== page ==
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New physicians want work-life balance in first job, survey says

Work schedule, location also factors.

Work-life balance is the most important factor for new physicians choosing their first jobs – possibly as a result of dealing with stresses brought on by COVID-19, according to a new survey.

The responses confirmed and surpassed a similar finding from a study of 2018, according to health staffing consultant CHG Healthcare. The company announced the survey from its CompHealth division, which surveyed 145 physicians who had been out of residency for two to three years.

In 2022, 85% of physicians said work-life balance was the top factor in choosing the new job, increasing from 2018, when 63% of new physicians said work-life balance was the most important factor, the survey results said.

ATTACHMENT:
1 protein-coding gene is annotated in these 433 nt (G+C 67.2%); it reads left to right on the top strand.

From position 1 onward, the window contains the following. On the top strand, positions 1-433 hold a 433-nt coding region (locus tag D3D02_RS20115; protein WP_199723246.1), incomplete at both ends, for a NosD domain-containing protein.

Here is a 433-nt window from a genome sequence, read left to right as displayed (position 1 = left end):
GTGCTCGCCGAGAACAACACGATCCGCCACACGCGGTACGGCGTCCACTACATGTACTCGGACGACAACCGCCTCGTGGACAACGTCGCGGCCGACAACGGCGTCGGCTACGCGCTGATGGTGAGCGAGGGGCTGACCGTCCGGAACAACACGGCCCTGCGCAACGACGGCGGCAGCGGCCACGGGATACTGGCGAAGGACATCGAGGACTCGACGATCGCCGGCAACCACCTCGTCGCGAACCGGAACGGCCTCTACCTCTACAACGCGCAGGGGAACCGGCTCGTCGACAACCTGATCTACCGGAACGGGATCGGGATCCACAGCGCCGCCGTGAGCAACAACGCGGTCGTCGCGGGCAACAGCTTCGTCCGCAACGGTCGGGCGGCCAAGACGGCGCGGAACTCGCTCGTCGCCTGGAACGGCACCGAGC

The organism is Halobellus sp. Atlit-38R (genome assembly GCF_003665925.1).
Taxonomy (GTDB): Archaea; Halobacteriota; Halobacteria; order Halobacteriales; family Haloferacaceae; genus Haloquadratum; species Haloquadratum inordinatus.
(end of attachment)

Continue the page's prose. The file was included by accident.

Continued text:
“This increase is significant but not surprising when compared to similar surveys that have found physicians’ attitudes toward the importance of wellness and work-life balance are changing in the wake of the pandemic,” the Salt Lake City-based firm said in the survey summary.

Work schedule and location were tied at 83% for the second most important factors when doctors were selecting a first job, followed by job/employer stability at 79%.

Salary remained in fifth place but jumped in importance from 49% in 2018 to 77% in 2022 as a job search factor for new physicians, according to the survey results.

Additional findings from the 2022 survey included:

  • Most physicians (57%) did not feel highly confident in the search for their first job out of residency and that most (66%) were actively searching for jobs during residency.
  • In the search for first jobs, 68% of doctors said their residency programs were not very helpful, although 42% offered CV assistance and 28% offered networking events and helped with finding local jobs or fellowships. The areas where physicians desired more assistance were in negotiating contracts and compensation.
  • Most physicians (70%) were happy with their first jobs out of residency. That increased 5% from the 2018 survey, when 65% reported being satisfied with their position.


This article was originally published on Medical Economics®.